Edison’s Diaries, Lab Journals and Letters Now Available
in ProQuest® History Vault
ProQuest and Rutgers University collaborate to widen access to papers
that document the inventor’s life and work
ProQuest and Rutgers University are teaming to make the University’s acclaimed Thomas A. Edison Papers more accessible to scholars and students around the world. More than 175,000 of Edison’s laboratory notebooks, diaries, business records, correspondence, and other documents will now be available in ProQuest® History Vault, boosting access, precision search and cross-referencing of these documents with other digital archives from the 18th, 19th and 20th centuries. The Thomas A. Edison Papers Collection provides an intimate look at the life, work, and vision of the inventor credited with integrating the worlds of science, technology, movies, business, and finance.
Learn more here: http://bit.ly/1sCYC1v
An inventor, businessman, scientist, industrialist, entrepreneur and engineer, Edison laid the foundation for the age of electricity, recorded sound, motion pictures, and the introduction of modern industrial research. This extraordinary project has carefully gathered the materials from the Edison National Historical Park that document his life and work. With more than 150,000 pages of materials that have never been available online, it encompasses six parts:
- Five collections that span Edison’s life and work from 1850 through 1919
- A sixth collection encompasses Motion Picture Catalogs – a source for studying America in transition as filmmakers reflected industrialisation, technological innovation, the changing role of women, race relations, and the birth of new communication and mass entertainment.
Sophisticated digitisation and search technology make crisp reproductions of these materials more accessible than ever before, improving research outcomes in areas as diverse as the history of science and technology, business and economic history, popular culture and film history, as well as social and labor history.
“This is a very unique resource,” said Susan Bokern, ProQuest vice-president, Information Solutions. “The Edison Papers are a firsthand insight into the mind and the work of the inventor, as well as a stunning look at how technological innovation and cultural change are interrelated. His inventions both reflected and disrupted the cultural practices of his time. Incorporating these papers in ProQuest’s History Vault Program increases their research utility to scholars and broadens their access.”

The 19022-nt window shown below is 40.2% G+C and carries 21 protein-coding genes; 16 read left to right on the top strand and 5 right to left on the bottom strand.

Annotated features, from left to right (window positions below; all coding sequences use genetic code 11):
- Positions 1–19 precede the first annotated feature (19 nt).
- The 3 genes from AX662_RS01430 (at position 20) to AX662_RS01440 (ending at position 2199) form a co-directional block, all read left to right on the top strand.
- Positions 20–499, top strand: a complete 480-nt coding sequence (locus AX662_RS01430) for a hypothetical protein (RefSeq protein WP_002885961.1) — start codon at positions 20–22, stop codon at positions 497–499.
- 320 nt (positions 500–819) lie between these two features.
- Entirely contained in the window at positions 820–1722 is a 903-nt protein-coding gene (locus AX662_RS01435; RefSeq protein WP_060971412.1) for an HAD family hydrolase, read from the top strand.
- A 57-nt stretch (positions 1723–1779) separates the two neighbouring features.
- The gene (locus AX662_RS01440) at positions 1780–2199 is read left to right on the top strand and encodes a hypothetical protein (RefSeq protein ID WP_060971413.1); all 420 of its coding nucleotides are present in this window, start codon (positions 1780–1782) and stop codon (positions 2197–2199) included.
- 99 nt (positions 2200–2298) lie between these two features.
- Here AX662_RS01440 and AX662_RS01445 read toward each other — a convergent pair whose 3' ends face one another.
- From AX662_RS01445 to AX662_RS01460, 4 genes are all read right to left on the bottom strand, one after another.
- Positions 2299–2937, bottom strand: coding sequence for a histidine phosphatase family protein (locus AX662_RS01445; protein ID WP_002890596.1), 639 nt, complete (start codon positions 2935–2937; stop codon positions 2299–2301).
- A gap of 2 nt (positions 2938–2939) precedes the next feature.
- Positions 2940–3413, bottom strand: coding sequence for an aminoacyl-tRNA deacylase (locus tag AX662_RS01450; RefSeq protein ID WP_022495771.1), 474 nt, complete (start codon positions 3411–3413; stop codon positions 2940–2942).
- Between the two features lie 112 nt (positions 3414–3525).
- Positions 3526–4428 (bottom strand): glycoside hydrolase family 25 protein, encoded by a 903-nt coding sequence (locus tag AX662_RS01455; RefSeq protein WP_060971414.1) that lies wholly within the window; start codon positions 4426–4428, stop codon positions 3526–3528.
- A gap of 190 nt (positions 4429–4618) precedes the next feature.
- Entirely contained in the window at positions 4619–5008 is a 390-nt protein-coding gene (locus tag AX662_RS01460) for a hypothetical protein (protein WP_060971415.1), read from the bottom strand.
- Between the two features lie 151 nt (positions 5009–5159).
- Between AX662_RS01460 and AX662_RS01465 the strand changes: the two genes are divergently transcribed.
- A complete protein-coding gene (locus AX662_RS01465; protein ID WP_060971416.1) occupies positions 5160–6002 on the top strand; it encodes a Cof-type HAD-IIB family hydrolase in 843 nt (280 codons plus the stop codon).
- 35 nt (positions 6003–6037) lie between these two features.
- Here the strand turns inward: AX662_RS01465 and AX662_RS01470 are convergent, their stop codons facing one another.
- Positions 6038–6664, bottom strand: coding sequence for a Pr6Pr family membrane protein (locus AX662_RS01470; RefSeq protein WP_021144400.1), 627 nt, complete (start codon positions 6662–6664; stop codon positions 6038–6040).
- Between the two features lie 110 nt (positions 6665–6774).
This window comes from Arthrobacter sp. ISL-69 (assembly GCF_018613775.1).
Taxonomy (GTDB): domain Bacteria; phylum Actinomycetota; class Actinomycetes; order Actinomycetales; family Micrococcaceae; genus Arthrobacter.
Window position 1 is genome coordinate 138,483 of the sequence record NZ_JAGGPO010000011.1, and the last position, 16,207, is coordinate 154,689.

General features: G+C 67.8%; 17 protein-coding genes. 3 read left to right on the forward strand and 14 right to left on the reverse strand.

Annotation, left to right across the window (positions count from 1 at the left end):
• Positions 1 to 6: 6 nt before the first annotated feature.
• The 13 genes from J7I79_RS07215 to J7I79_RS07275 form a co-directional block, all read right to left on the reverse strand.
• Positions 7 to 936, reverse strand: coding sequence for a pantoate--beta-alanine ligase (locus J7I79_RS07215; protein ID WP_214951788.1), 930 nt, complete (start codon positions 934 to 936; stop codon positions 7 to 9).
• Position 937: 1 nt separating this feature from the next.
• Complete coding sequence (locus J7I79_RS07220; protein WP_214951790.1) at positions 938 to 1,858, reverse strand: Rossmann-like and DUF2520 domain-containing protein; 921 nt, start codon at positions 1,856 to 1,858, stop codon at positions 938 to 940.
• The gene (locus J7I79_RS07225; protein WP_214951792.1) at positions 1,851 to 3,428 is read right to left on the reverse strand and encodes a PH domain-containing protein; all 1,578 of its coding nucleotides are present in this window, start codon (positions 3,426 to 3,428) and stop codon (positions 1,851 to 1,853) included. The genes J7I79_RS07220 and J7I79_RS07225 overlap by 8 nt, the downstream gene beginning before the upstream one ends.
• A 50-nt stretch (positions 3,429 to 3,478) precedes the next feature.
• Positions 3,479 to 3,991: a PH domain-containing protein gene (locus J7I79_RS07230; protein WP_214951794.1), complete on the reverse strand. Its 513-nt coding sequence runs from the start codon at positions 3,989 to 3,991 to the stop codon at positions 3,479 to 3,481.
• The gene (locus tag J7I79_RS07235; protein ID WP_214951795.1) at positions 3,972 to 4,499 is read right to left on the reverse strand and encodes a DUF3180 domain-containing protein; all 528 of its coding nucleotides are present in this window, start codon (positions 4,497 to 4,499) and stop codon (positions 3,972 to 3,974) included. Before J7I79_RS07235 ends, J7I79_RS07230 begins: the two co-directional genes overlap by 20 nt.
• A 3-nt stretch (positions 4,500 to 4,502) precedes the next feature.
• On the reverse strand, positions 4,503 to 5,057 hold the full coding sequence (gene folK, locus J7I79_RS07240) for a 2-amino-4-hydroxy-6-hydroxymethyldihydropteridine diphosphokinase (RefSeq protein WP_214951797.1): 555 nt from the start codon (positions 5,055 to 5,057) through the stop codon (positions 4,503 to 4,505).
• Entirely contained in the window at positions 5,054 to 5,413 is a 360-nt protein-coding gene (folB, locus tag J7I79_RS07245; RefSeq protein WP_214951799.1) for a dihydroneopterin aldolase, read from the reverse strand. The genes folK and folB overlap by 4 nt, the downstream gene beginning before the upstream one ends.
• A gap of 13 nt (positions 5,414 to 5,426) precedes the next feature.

ProQuest’s History Vault Program encompasses 11 million pages of digitised primary source content that documents and improves research of the American experience.
- The Edison Papers’ inclusion in this resource allows cross-searching with other acclaimed collections, including the NAACP Papers, U.S. Military Intelligence Reports and the Black Freedom Struggle in the 20th Century.
- Developed with controlled vocabulary indexing and full-text, faceted searching, History Vault enables researchers to drill to targeted results.
- Users can also opt to page through an entire collection to explore at a more relaxed pace.
- Major events in history are indexed and those records are accessible through a timeline of events to help put individual documents into historical context.
- The resource supports African American Studies, Women’s Studies, American History, Military and Diplomatic History, and Political Science, among other areas.
- Institutions can build their collections over time to provide an unparalleled research experience for their students and faculty who would otherwise be unable to access materials dispersed in collections and archives around the world.
History Vault is one of a rich variety of historical collections from ProQuest that unlock new research insights for students, scholars and librarians around the world. For more than 75 years, the company has partnered with an extraordinary range of organisations and individuals, preserving and building access to information collections. Robust and evolving technology brings that content to researchers where they are, enabling them to explore at will – whether page by page, reviewing full-color scans that are as crisp as the real thing, or via precision search that takes them to the exact nugget of information they’re seeking.